FIFA have confirmed that incumbent Sepp Blatter, former Portugal forward Luis Figo, Dutch FA president Michael van Praag and Prince Ali Bin Al-Hussein of Jordan have bid to stand for president.
Soccer's governing body said in a statement that the four would be subject to integrity checks carried out by FIFA's ethics committee before they could be formally declared as candidates.
Frenchman Jerome Champagne said earlier on Monday that he had not received backing from five national associations, as required under the rules, and would not be able to stand.
Blatter, 78, is standing for a fifth mandate, having been in power since 1998 and is widely expected to win the vote in Zurich on May 29.
He is expected to sweep up most of the votes from Asia, Africa and South America. UEFA, which has 53 of the 209 votes, has not yet publicly declared which candidate it will support.
Prince Ali Bin Al-Hussein
Prince Ali Bin Al-Hussein of Jordan is currently on FIFA's executive committee as Asian vice-president and, at 39, would become the second youngest president in FIFA's 111-year history.
The current FIFA vice-president and head of the Jordanian and West Asian Football Federations said he had been encouraged to stand in the May elections in Zurich against incumbent Sepp Blatter and challenger Jerome Champagne.
"I am seeking the presidency of FIFA because I believe it is time to shift the focus away from administrative controversy and back to sport," Prince Ali said.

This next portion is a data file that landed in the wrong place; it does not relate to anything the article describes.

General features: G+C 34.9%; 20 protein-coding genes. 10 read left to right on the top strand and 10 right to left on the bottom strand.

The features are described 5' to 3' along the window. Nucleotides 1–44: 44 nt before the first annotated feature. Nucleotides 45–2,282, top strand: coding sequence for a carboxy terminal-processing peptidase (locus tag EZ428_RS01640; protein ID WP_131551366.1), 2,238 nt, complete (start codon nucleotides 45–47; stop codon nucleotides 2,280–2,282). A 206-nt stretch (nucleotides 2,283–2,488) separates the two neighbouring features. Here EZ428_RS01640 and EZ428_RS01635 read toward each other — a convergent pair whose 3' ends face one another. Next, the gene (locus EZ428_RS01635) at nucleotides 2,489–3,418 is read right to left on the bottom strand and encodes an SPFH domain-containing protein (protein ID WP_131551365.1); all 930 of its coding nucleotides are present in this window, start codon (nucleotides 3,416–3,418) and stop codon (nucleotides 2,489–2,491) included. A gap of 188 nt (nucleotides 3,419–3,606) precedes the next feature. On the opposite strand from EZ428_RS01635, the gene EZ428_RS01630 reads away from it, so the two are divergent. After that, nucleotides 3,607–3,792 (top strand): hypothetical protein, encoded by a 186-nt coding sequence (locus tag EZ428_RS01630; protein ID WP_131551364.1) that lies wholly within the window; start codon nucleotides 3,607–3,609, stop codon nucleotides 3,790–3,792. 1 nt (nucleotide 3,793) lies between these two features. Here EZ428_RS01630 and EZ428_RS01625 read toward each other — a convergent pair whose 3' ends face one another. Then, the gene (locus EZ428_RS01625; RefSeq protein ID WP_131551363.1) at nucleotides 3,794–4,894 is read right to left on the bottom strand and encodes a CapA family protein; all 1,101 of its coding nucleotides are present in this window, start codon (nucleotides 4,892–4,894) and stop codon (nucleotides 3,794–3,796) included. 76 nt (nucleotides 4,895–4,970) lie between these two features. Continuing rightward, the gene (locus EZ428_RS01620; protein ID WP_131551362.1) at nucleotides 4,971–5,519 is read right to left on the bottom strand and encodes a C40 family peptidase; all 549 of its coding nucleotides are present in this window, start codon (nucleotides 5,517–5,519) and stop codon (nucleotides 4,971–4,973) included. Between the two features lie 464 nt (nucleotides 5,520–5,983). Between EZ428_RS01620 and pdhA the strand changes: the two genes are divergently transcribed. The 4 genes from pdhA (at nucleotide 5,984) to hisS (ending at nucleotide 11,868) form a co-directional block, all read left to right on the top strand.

"This was not an easy decision. It came after careful consideration and many discussions with respected FIFA colleagues over the last few months.
"The message I heard, over and over, was that it is time for a change. The world game deserves a world-class governing body — an International Federation that is a service organisation and a model of ethics, transparency and good governance."
Michael van Praag
Michael van Praag, the 67-year-old president of the Dutch FA (KNVB), threw his hat into the ring saying it was time for Blatter to go.
The key question, however, is whether any of the ‘serious’ candidates stand a chance of unseating Blatter.
"Everyone expects the small team to lose but sometimes they win," Van Praag said.
Former Portugal winger Luis Figo is also in the running.
"I care about football, so what I'm seeing regarding the image of FIFA – not only now but in the past years – I don’t like it," Figo as quoted as saying in CNN.
"I've been talking with so many important people in football – players, managers, president of federations – and they all think that something has to be done. Last year was the World Cup, I was in Brazil and I saw the reaction of all the fans regarding the image of FIFA and I think something has to be changed.
"Change in leadership, governance, transparency and solidarity, so I think it's the moment for that."
The Portuguese legend played at clubs including Barcelona, Real Madrid and Inter Milan during his prolific career and won the Ballon d'Or in 2000 as well as the FIFA World Player of the Year award in 2001.